Social Security Matters: Ask Rusty – When should I retire and claim my Social Security benefits?
Published 2:16 pm Friday, November 10, 2023
By AMAC Certified Social Security Advisor Russell Gloor, Association of Mature American Citizens
Dear Rusty: I am 64 years old and having difficulty working due to my arthritis, but I can continue part time as a podiatrist. I do not know the best way to determine when to retire. What is the formula or a way to determine which is a better choice? Signed: Undecided
Dear Undecided: There is a difference between deciding when to retire from working and deciding when to claim your Social Security benefits. For the former, you should consult with a certified financial advisor, but I’ll provide you with how Social Security fits into your personal circumstances. In deciding when to claim Social Security, you should look at your financial needs, your life expectancy, your work status, and your marital status. There is no one formula right for everyone because everyone’s circumstances are different, but here are some things to help decide what is right for you:
- Social Security has an “earnings test” which applies to anyone who collects Social Security before reaching their full retirement age (FRA). Your FRA is 66 years and 8 months, and that is the point at which you get 100% of the Social Security benefit earned from a lifetime of working. If you collect Social Security before your FRA and continue to work, there is a limit to how much you can earn without jeopardizing your benefits. For example, the earnings limit for 2023 is $21,240 and, if that is exceeded, Social Security will take away benefits equal to $1 for every $2 you are over the limit. They “take away” benefits by withholding future payments until they recover the penalty for exceeding the limit. If your earnings are substantially over the limit, you will be ineligible to collect Social Security until either your earnings are less, or you reach your FRA.
- If you claim Social Security before your FRA your benefit amount will be permanently reduced. If, for example, you claim Social Security to start at age 65 your monthly benefit will be about 89% of what it would be at your FRA. That reduced benefit would not change thereafter except for cost of living adjustments (COLA) usually granted annually.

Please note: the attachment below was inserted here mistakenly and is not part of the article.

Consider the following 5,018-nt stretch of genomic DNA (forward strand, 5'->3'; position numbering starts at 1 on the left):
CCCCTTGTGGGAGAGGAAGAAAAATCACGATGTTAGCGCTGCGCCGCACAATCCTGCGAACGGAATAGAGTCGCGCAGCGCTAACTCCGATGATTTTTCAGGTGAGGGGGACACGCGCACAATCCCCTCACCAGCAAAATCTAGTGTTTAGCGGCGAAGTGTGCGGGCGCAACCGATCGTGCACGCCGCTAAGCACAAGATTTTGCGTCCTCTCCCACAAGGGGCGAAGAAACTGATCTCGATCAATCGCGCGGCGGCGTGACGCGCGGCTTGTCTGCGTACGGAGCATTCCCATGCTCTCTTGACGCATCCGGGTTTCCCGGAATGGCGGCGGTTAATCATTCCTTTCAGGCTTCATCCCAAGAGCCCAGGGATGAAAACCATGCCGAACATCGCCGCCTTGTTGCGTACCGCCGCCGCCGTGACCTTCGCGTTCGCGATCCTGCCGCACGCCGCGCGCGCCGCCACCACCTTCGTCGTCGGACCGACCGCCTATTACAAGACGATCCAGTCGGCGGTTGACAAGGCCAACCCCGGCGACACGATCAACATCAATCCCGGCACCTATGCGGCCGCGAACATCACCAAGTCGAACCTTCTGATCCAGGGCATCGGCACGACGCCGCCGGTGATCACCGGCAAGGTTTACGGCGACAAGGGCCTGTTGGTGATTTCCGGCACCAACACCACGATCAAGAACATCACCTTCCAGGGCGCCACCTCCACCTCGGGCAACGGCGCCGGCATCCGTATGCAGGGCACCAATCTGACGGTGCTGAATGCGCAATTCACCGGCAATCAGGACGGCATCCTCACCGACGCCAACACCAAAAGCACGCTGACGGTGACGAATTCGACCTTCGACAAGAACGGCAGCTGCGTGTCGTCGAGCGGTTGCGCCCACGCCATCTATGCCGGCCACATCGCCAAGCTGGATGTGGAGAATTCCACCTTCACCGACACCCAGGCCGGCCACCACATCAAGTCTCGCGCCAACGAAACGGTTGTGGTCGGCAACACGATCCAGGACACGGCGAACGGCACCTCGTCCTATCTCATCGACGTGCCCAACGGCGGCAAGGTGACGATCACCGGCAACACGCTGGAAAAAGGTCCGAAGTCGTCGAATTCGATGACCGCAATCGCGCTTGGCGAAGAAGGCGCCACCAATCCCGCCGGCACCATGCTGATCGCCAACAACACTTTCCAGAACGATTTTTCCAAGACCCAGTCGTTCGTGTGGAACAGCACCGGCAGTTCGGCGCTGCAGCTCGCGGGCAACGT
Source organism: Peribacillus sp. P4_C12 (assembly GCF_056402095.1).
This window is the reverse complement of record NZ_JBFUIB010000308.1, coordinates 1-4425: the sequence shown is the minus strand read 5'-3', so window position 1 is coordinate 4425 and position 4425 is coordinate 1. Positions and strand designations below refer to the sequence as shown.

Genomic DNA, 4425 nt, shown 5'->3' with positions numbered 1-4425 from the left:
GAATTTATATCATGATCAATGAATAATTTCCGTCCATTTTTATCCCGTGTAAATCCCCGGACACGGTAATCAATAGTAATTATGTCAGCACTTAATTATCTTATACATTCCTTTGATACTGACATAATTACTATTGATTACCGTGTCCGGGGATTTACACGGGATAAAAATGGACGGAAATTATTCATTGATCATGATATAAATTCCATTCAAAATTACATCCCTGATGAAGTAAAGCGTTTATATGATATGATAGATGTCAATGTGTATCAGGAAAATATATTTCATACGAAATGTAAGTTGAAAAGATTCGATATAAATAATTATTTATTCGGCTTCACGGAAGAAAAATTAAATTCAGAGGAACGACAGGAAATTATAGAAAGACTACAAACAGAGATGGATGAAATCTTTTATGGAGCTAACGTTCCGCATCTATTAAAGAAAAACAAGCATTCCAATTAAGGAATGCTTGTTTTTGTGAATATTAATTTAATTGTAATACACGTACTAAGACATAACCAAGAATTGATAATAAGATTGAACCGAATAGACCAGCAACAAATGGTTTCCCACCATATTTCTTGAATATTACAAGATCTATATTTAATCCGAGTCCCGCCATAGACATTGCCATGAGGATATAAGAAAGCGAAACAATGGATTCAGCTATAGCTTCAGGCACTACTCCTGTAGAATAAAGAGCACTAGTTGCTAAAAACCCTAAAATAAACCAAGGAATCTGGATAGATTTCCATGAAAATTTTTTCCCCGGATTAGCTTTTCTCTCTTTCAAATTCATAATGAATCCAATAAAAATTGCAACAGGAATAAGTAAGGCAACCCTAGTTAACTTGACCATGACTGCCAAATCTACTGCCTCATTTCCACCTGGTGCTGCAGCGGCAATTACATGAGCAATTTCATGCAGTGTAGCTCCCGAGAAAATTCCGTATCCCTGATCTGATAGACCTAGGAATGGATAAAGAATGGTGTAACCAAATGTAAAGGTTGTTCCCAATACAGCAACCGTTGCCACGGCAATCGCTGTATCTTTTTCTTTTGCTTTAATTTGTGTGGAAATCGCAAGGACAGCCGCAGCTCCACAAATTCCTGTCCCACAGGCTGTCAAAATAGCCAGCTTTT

- If Social Security will be a major part of your retirement income, then waiting to get a higher monthly benefit may be a prudent strategy for you. The longer you wait to claim the more your benefit will be. Your Social Security benefit will continue to grow until you are 70 years old, and at 70 your monthly benefit will be about 27% more than it would be at your FRA. Your maximum Social Security benefit will be attained at age 70 but waiting until age 70 to claim is only prudent if you anticipate a long life expectancy.
- Life expectancy is a very important factor in deciding when to claim Social Security. If you claim at age 70 instead of at your FRA, you will need to live until you are about 83 to breakeven moneywise. If you live even longer than that, then waiting until 70 will yield the highest monthly amount and the most in cumulative lifetime benefits. But if your anticipated life expectancy is less, claiming earlier may be a better choice.
- If you are married and expect your wife to survive you, consider that the benefit your wife can get as your widow will be based on your Social Security benefit when you die, thus the longer you wait to claim the more your wife’s benefit as your widow may be. If you predecease your wife, her benefit will be based on the amount you were receiving at your death if that is more than her personally earned Social Security benefit.
So, as you can see, deciding when to claim Social Security Is a decision to be made after carefully evaluating your personal circumstances as described above. I hope this provides what you need to make an informed decision, but if you have further questions, please contact us at SSAdvisor@amacfoundation.org, or at 1 (888) 750-2622.